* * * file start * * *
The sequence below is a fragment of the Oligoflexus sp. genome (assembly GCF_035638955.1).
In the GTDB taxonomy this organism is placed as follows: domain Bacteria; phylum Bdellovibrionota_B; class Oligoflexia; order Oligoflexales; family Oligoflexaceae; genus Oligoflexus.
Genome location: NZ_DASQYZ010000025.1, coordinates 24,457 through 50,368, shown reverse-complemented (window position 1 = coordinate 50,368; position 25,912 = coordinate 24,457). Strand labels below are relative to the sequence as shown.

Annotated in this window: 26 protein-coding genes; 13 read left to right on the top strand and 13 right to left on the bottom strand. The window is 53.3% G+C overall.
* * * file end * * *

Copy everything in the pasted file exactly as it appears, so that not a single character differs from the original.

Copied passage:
The sequence below is a fragment of the Oligoflexus sp. genome (assembly GCF_035638955.1).
In the GTDB taxonomy this organism is placed as follows: domain Bacteria; phylum Bdellovibrionota_B; class Oligoflexia; order Oligoflexales; family Oligoflexaceae; genus Oligoflexus.
Genome location: NZ_DASQYZ010000025.1, coordinates 24,457 through 50,368, shown reverse-complemented (window position 1 = coordinate 50,368; position 25,912 = coordinate 24,457). Strand labels below are relative to the sequence as shown.

Annotated in this window: 26 protein-coding genes; 13 read left to right on the top strand and 13 right to left on the bottom strand. The window is 53.3% G+C overall.